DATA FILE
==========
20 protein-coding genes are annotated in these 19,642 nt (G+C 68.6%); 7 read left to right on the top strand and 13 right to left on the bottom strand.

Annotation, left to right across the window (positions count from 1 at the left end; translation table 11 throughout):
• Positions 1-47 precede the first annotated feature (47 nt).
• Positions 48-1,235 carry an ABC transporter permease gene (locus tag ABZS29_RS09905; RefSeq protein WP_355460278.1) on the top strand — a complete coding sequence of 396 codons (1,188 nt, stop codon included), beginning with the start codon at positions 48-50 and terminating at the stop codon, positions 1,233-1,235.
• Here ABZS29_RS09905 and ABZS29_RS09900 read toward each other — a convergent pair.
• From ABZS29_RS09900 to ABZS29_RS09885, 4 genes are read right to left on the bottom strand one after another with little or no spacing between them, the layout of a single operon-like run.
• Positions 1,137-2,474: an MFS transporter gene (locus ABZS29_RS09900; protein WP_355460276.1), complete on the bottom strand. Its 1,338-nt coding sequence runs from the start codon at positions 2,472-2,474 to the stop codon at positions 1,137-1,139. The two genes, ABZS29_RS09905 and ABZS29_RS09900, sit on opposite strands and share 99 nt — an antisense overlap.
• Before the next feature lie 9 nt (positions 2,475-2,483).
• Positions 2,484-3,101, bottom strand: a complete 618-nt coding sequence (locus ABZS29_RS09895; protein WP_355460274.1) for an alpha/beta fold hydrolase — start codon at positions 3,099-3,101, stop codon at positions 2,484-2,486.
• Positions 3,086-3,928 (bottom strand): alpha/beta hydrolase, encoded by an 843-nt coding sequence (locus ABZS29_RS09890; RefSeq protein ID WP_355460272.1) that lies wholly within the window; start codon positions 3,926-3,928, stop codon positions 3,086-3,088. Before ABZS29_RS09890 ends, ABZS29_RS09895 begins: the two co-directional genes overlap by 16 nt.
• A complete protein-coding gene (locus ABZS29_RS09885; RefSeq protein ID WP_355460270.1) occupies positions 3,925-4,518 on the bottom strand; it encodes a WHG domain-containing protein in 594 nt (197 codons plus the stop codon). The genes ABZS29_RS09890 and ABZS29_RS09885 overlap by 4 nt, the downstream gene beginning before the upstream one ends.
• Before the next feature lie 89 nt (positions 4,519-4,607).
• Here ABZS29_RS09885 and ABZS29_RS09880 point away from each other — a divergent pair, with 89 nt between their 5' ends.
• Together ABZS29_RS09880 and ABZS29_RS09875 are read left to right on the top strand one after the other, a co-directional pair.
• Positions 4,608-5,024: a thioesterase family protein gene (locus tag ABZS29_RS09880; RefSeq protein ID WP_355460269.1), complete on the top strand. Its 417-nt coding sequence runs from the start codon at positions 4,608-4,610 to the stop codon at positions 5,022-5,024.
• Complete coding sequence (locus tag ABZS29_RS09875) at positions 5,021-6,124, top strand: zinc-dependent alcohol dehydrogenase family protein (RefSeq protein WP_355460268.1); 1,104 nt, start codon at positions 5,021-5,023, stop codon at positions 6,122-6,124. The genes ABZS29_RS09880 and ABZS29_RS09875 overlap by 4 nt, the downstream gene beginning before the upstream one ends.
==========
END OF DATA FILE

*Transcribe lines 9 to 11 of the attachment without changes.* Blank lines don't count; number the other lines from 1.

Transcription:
• Positions 2,484-3,101, bottom strand: a complete 618-nt coding sequence (locus ABZS29_RS09895; protein WP_355460274.1) for an alpha/beta fold hydrolase — start codon at positions 3,099-3,101, stop codon at positions 2,484-2,486.
• Positions 3,086-3,928 (bottom strand): alpha/beta hydrolase, encoded by an 843-nt coding sequence (locus ABZS29_RS09890; RefSeq protein ID WP_355460272.1) that lies wholly within the window; start codon positions 3,926-3,928, stop codon positions 3,086-3,088. Before ABZS29_RS09890 ends, ABZS29_RS09895 begins: the two co-directional genes overlap by 16 nt.
• A complete protein-coding gene (locus ABZS29_RS09885; RefSeq protein ID WP_355460270.1) occupies positions 3,925-4,518 on the bottom strand; it encodes a WHG domain-containing protein in 594 nt (197 codons plus the stop codon). The genes ABZS29_RS09890 and ABZS29_RS09885 overlap by 4 nt, the downstream gene beginning before the upstream one ends.